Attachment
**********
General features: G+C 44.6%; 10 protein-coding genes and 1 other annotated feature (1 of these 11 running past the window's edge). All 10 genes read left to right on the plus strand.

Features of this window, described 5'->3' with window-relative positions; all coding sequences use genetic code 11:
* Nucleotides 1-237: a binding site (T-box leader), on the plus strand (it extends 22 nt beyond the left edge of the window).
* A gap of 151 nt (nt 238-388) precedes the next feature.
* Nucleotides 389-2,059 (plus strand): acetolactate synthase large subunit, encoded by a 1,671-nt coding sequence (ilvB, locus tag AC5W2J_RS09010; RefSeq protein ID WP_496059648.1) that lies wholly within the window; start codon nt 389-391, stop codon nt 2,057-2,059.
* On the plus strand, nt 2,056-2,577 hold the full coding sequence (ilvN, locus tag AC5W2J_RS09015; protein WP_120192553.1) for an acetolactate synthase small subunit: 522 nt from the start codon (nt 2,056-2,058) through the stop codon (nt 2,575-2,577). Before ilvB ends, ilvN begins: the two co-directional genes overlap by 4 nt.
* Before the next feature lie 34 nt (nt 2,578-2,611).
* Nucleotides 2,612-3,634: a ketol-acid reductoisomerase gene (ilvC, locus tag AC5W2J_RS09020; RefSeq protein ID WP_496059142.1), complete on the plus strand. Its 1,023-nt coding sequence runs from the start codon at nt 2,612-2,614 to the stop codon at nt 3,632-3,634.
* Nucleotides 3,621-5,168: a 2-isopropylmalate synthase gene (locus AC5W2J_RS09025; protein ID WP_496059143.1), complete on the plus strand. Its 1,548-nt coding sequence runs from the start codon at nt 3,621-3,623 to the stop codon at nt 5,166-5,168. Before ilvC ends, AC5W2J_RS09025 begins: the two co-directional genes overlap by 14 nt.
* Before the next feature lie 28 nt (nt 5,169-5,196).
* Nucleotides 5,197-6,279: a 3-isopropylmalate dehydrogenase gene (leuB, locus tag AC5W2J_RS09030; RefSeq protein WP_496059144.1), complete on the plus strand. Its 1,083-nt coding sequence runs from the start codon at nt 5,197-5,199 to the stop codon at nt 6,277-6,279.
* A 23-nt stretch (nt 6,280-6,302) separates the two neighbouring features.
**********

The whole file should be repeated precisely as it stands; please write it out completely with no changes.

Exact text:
General features: G+C 44.6%; 10 protein-coding genes and 1 other annotated feature (1 of these 11 running past the window's edge). All 10 genes read left to right on the plus strand.

Features of this window, described 5'->3' with window-relative positions; all coding sequences use genetic code 11:
* Nucleotides 1-237: a binding site (T-box leader), on the plus strand (it extends 22 nt beyond the left edge of the window).
* A gap of 151 nt (nt 238-388) precedes the next feature.
* Nucleotides 389-2,059 (plus strand): acetolactate synthase large subunit, encoded by a 1,671-nt coding sequence (ilvB, locus tag AC5W2J_RS09010; RefSeq protein ID WP_496059648.1) that lies wholly within the window; start codon nt 389-391, stop codon nt 2,057-2,059.
* On the plus strand, nt 2,056-2,577 hold the full coding sequence (ilvN, locus tag AC5W2J_RS09015; protein WP_120192553.1) for an acetolactate synthase small subunit: 522 nt from the start codon (nt 2,056-2,058) through the stop codon (nt 2,575-2,577). Before ilvB ends, ilvN begins: the two co-directional genes overlap by 4 nt.
* Before the next feature lie 34 nt (nt 2,578-2,611).
* Nucleotides 2,612-3,634: a ketol-acid reductoisomerase gene (ilvC, locus tag AC5W2J_RS09020; RefSeq protein ID WP_496059142.1), complete on the plus strand. Its 1,023-nt coding sequence runs from the start codon at nt 2,612-2,614 to the stop codon at nt 3,632-3,634.
* Nucleotides 3,621-5,168: a 2-isopropylmalate synthase gene (locus AC5W2J_RS09025; protein ID WP_496059143.1), complete on the plus strand. Its 1,548-nt coding sequence runs from the start codon at nt 3,621-3,623 to the stop codon at nt 5,166-5,168. Before ilvC ends, AC5W2J_RS09025 begins: the two co-directional genes overlap by 14 nt.
* Before the next feature lie 28 nt (nt 5,169-5,196).
* Nucleotides 5,197-6,279: a 3-isopropylmalate dehydrogenase gene (leuB, locus tag AC5W2J_RS09030; RefSeq protein WP_496059144.1), complete on the plus strand. Its 1,083-nt coding sequence runs from the start codon at nt 5,197-5,199 to the stop codon at nt 6,277-6,279.
* A 23-nt stretch (nt 6,280-6,302) separates the two neighbouring features.